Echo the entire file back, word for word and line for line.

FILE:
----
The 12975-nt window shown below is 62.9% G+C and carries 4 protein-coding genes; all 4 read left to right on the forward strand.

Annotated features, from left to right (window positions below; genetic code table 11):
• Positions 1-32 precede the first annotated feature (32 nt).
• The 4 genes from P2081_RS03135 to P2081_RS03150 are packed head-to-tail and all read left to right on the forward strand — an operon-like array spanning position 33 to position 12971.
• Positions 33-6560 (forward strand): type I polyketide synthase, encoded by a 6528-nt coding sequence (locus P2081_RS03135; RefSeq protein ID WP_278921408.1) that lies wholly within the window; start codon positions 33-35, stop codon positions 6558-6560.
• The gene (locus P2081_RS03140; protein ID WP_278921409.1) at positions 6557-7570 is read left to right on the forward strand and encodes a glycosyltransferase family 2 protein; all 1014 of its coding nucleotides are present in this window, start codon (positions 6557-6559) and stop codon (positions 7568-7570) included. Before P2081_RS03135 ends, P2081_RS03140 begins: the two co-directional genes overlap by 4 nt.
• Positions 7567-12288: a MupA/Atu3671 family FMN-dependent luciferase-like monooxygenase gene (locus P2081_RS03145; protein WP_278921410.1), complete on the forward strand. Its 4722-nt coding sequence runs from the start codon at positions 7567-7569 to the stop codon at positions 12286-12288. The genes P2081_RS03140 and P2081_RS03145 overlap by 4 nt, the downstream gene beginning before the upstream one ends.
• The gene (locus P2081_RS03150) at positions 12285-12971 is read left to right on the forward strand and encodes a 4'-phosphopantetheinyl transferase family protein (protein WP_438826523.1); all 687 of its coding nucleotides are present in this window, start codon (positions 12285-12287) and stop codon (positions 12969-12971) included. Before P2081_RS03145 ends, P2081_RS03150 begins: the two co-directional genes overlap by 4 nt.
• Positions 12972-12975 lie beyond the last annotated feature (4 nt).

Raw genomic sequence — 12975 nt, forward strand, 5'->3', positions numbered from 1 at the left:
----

The 12975-nt window shown below is 62.9% G+C and carries 4 protein-coding genes; all 4 read left to right on the forward strand.

Annotated features, from left to right (window positions below; genetic code table 11):
• Positions 1-32 precede the first annotated feature (32 nt).
• The 4 genes from P2081_RS03135 to P2081_RS03150 are packed head-to-tail and all read left to right on the forward strand — an operon-like array spanning position 33 to position 12971.
• Positions 33-6560 (forward strand): type I polyketide synthase, encoded by a 6528-nt coding sequence (locus P2081_RS03135; RefSeq protein ID WP_278921408.1) that lies wholly within the window; start codon positions 33-35, stop codon positions 6558-6560.
• The gene (locus P2081_RS03140; protein ID WP_278921409.1) at positions 6557-7570 is read left to right on the forward strand and encodes a glycosyltransferase family 2 protein; all 1014 of its coding nucleotides are present in this window, start codon (positions 6557-6559) and stop codon (positions 7568-7570) included. Before P2081_RS03135 ends, P2081_RS03140 begins: the two co-directional genes overlap by 4 nt.
• Positions 7567-12288: a MupA/Atu3671 family FMN-dependent luciferase-like monooxygenase gene (locus P2081_RS03145; protein WP_278921410.1), complete on the forward strand. Its 4722-nt coding sequence runs from the start codon at positions 7567-7569 to the stop codon at positions 12286-12288. The genes P2081_RS03140 and P2081_RS03145 overlap by 4 nt, the downstream gene beginning before the upstream one ends.
• The gene (locus P2081_RS03150) at positions 12285-12971 is read left to right on the forward strand and encodes a 4'-phosphopantetheinyl transferase family protein (protein WP_438826523.1); all 687 of its coding nucleotides are present in this window, start codon (positions 12285-12287) and stop codon (positions 12969-12971) included. Before P2081_RS03145 ends, P2081_RS03150 begins: the two co-directional genes overlap by 4 nt.
• Positions 12972-12975 lie beyond the last annotated feature (4 nt).

Raw genomic sequence — 12975 nt, forward strand, 5'->3', positions numbered from 1 at the left: